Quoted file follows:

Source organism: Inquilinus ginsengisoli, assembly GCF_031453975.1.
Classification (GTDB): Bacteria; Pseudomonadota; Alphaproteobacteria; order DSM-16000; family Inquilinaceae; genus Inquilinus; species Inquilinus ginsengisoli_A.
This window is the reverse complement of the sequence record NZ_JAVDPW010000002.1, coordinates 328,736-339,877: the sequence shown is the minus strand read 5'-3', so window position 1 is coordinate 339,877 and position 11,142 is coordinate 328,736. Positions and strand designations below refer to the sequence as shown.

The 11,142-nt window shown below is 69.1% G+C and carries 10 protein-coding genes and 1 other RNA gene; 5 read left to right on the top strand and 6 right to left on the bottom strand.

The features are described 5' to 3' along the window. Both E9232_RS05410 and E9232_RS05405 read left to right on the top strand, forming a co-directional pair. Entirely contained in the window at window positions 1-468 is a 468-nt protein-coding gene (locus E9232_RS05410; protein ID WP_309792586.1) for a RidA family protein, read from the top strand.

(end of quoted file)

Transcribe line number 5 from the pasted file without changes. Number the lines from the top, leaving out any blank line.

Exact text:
The features are described 5' to 3' along the window. Both E9232_RS05410 and E9232_RS05405 read left to right on the top strand, forming a co-directional pair. Entirely contained in the window at window positions 1-468 is a 468-nt protein-coding gene (locus E9232_RS05410; protein ID WP_309792586.1) for a RidA family protein, read from the top strand.